The New Zealand women's cricket team are hoping to reverse recent fortunes at pinnacle events when the Twenty20 World Cup gets underway in Australia this weekend.
Across both white ball formats, the White Ferns have reached the semifinals at just one of the last five World Cups.
But with a new coach, new captain and several fresh faces on board, the team are looking to the future.
Vastly experienced batter Suzie Bates, who was there when they last played in a major tournament final a decade ago - said that fact is simply added motivation.
"The few of us that have been around for a while, we're just really desperate to get back to that semifinal stage.
"If we leave having not made it through to the next round we'll be really disappointed.
"Then there's that carrot of playing at the MCG in the final but it hasn't really changed how we go about it."
And it hadn't changed their preparations, which included a 3-1 home series win over South Africa, a loss to fellow contenders England and big win over newcomers Thailand.
Coach Bob Carter said the past was just that, and his message to the players had been to back themselves to step up when the pressure comes on.
"The girls want to do that. Whatever's happened in the past is gone, they want to look towards the future. That's how they've been working this all through.
"They know they've now got fulltime professional contracts and they want to reward that, as well as actually rewarding themselves with doing well at a pinnacle event."
Vital in achieving that would be the success of Devine, wicketkeeper Rachel Priest and Bates at the top of the New Zealand batting line-up.
The latter, though, felt those who follow the vastly experienced trio in the order were also key to the White Ferns' fortunes.
"This whole preparation and training and warm-up games has been finding out who in that middle order is going to give us our best chance to win the tournament," Bates said.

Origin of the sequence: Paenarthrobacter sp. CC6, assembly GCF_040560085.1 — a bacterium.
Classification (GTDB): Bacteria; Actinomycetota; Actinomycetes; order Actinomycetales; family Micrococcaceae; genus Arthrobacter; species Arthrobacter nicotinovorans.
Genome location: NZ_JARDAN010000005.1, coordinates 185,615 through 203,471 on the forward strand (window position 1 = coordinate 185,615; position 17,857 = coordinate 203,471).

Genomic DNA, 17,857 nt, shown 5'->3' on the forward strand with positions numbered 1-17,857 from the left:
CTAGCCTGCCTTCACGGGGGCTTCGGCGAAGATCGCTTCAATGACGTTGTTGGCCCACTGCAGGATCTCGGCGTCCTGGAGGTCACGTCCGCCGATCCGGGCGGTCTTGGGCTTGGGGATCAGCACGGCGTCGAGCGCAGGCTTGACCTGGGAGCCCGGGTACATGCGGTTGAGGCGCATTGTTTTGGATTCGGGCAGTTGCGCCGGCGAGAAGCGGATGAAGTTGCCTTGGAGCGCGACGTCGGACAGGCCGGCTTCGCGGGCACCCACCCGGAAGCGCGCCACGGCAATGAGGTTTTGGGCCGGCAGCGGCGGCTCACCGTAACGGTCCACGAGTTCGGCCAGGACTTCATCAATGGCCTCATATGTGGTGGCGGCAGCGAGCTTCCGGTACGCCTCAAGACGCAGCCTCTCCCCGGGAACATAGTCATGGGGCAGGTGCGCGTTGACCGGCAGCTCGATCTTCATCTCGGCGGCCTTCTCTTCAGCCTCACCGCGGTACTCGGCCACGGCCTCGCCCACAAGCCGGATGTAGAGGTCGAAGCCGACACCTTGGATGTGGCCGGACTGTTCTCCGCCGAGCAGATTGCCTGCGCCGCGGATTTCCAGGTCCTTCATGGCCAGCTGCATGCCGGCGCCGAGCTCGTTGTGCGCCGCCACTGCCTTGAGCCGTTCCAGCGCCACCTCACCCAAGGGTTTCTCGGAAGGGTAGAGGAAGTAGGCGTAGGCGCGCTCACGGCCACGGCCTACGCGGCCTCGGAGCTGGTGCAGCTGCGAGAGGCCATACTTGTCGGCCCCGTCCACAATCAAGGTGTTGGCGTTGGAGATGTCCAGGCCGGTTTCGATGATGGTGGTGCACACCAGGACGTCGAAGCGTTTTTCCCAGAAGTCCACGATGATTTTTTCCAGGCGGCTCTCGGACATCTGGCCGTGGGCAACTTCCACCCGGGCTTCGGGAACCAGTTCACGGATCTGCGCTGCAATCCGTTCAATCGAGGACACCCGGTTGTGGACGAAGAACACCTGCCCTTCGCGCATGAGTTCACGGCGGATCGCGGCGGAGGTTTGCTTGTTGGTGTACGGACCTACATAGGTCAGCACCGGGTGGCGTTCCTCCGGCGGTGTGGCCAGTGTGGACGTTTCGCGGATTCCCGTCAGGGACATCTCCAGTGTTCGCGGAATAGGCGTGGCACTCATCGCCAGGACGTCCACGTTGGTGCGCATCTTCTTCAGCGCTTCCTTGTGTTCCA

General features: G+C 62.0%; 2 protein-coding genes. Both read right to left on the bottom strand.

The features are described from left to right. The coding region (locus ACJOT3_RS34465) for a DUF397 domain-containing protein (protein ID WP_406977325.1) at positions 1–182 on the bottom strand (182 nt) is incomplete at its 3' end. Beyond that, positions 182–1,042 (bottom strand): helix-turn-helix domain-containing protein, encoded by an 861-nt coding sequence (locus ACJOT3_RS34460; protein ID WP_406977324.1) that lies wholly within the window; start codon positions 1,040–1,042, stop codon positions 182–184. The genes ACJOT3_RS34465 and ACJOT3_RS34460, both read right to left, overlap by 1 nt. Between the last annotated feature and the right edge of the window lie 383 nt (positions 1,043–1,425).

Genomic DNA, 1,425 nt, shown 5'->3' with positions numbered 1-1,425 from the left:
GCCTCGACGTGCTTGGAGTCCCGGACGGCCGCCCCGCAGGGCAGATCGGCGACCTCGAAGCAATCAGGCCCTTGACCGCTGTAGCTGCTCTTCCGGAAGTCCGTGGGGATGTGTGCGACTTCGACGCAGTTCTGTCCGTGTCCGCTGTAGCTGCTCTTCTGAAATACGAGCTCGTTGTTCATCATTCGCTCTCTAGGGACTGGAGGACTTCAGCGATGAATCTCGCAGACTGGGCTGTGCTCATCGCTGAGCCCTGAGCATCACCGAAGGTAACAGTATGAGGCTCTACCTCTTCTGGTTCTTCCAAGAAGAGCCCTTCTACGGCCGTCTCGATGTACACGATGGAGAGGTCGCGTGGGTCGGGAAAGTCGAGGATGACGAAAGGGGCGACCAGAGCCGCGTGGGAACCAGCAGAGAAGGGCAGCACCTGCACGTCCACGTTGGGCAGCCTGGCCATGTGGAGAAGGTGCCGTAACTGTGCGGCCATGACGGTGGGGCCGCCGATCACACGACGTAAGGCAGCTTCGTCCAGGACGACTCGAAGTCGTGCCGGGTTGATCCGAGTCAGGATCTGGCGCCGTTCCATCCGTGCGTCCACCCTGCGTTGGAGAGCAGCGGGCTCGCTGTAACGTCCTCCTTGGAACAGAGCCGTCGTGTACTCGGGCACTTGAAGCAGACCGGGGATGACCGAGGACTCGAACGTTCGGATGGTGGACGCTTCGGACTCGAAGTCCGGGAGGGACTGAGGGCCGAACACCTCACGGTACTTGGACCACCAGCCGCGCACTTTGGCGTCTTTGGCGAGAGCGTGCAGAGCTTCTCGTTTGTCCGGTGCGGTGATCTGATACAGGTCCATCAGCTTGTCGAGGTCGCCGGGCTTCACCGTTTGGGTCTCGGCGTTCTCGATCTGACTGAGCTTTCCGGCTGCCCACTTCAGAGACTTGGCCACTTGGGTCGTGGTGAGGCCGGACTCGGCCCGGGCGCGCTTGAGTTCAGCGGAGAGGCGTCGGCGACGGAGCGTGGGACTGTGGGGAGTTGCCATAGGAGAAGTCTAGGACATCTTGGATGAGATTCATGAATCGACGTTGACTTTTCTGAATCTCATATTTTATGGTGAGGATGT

"It's going to rely on more than a couple of batters. We're going to need our top five and six firing."
Do that and they'll put themselves in the mix at a tournament where organisers were expecting to a massive sell-out crowd for the final at the Melbourne Cricket Ground.
Australian captain Meg Lanning believed the event would only further enhance the growing stature of the women's game.
"The quality of cricket over the last few years, especially, has increased all the time and there's a number of world class sides.
"It's only a good thing for the women's game worldwide that there are a number of teams who can compete and who could win this World Cup."
New Zealand certainly considered themselves in that conversation.
But, according to Carter, it was the host nation who everyone was trying to knock off.
"There's only one favourite and that's Australia. Their record suggests that but as we know, Twenty20 cricket can almost bring everybody closer together.
"I wouldn't like to say that everyone is chasing Australia but with their record and how they've been playing, they're the clear favourites."
The White Ferns begin their campaign against Sri Lanka in Perth in the early hours of Sunday morning, New Zealand time.